Clinical trial recruitment materials: Study shows what works

Picture colors, people's clothing matter

Clinical research professionals at Summa Health System in Akron, OH, have found that some details on recruitment materials can make a big difference in how potential research participants view a clinical trial.

For example, most people who saw a photo of a person undergoing a stress test didn't like that image, says Jere M. Boyer, PhD, CIM, CIP, CCRP, director of research compliance for Summa Health System, and faculty member and scheduled speaker at Clinical Trials Administrator Conference: Fresh Perspectives on Fundamentals, March 9-11, 2008, in Atlanta, GA.

Investigators had 185 people look at 10 different photographs that could be used as clinical trial recruitment materials. Participants' impressions of the materials were recorded, and their answers were analyzed from the perspective of their gender, age, educational level, and other demographics.

Nearly half of the participants had completed only high school, and about 68% of the participants were women, Boyer says.

"Initially, we were just looking at the differences between males and females," Boyer says. "There were a lot of data, and so we analyzed that data for various groups."

The 10 photos included these images:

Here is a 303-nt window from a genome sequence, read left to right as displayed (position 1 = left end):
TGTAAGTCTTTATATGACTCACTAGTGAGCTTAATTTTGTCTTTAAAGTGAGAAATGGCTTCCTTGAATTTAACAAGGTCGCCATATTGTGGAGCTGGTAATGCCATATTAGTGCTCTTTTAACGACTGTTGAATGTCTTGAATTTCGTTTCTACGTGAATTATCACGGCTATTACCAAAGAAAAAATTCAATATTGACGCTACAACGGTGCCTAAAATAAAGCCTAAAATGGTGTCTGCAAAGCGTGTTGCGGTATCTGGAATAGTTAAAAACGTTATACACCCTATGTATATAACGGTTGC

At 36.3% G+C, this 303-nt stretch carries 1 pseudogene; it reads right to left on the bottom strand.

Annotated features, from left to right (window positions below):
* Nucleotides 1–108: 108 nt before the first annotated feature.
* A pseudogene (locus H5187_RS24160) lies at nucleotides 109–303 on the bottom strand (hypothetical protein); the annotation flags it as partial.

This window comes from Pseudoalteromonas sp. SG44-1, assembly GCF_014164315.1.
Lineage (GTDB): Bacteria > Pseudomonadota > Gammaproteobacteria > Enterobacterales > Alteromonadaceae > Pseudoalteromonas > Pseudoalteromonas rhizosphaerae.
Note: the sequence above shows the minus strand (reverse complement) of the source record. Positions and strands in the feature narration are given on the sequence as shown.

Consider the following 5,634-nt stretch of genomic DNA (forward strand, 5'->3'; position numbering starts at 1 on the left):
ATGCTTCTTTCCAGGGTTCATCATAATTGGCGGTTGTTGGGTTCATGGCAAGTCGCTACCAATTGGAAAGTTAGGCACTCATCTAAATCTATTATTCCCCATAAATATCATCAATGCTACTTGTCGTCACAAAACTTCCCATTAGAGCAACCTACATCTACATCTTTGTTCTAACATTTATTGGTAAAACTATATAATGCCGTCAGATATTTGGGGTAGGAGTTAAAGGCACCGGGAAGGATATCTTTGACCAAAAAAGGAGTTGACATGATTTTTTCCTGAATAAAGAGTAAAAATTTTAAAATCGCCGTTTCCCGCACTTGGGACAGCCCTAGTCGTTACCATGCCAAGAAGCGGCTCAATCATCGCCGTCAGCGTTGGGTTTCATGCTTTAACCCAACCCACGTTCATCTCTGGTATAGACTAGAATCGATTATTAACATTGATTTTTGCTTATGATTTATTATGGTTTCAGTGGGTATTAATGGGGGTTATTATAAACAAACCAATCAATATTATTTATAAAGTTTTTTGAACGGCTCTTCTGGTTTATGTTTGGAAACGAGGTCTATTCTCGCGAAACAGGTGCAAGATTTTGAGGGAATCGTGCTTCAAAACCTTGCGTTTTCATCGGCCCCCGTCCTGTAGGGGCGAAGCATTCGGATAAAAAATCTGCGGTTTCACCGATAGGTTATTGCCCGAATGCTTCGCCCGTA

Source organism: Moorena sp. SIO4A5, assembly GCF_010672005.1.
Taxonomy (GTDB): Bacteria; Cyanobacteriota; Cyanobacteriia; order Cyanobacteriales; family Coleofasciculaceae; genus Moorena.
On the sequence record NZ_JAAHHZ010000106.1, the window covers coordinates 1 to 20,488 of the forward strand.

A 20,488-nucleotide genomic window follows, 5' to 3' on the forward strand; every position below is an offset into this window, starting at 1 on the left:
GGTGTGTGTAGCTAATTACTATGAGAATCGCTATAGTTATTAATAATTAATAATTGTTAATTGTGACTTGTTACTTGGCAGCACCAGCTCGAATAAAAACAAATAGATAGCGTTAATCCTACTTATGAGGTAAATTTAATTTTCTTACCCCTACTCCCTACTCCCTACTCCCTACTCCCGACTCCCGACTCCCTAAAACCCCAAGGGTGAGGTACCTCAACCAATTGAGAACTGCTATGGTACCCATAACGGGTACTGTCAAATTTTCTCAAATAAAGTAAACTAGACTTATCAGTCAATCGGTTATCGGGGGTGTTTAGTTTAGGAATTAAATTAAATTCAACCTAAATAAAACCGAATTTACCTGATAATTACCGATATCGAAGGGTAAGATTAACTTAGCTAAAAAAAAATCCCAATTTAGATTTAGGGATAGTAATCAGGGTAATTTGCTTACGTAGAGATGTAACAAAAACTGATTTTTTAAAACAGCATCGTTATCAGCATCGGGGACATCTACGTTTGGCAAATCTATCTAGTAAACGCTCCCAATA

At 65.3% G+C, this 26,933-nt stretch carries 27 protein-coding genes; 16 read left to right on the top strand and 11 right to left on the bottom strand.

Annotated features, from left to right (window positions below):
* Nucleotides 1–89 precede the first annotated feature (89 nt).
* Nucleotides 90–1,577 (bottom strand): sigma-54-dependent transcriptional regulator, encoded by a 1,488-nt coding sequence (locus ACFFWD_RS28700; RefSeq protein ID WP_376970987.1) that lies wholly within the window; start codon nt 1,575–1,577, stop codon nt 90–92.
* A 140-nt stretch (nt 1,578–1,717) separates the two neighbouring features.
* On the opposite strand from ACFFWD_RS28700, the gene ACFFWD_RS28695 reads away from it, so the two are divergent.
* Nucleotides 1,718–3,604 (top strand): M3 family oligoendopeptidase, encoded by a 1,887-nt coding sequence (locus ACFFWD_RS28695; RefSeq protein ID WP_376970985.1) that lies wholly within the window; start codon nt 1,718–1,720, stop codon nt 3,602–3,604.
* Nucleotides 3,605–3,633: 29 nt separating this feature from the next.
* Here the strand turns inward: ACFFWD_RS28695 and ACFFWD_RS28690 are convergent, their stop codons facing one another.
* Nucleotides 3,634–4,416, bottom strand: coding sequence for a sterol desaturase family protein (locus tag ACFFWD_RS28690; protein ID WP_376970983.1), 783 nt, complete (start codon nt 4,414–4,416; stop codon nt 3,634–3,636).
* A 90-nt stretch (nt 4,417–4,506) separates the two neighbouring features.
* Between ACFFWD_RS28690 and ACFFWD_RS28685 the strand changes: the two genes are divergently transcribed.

1. A person is having his blood pressure taken.
  2. A woman is in rehabilitation, and she's working on the arm-strengthening machine.
  3. An elderly man in rehabilitation has a ball in front of him.
  4. A physician is interviewing a subject.
  5. An elderly woman is in rehabilitation and is walking down a flight of stairs with assistance from a health care worker.
  6. A health care provider is looking at someone who is signing a consent form.
  7. Someone in a wheelchair is being interviewed by an informed consent professional.
  8. An elderly woman is having her medications reviewed by a health care provider.
  9. A man is undergoing a heart stress test.
  10. A young woman is being weighed.

"There are quite a variety of potential photos that might be used in recruiting materials," Boyer notes.

Investigators did not select them because investigators typically do not select their own recruitment material, Boyer says.

"We allowed media services to select the photos," he adds. "These came from stock photos in media services, except for two that came from a brochure from the National Institutes of Health that we had permission to use."

In the first study Boyer and co-investigators completed, it was discovered that men liked photos with gadgets, and women liked photos that had a lot of color.

Both men and women liked photos that did not appear posed. For instance, the fourth photo of the physician did not look real, according to the participants, because the physician was as good looking as a movie star, Boyer says.

"Most people liked the lady in the eighth photo where she is being shown her medications because she looks enthusiastic," he notes.

Participants also did not like seeing the backs of people in photos, Boyer says.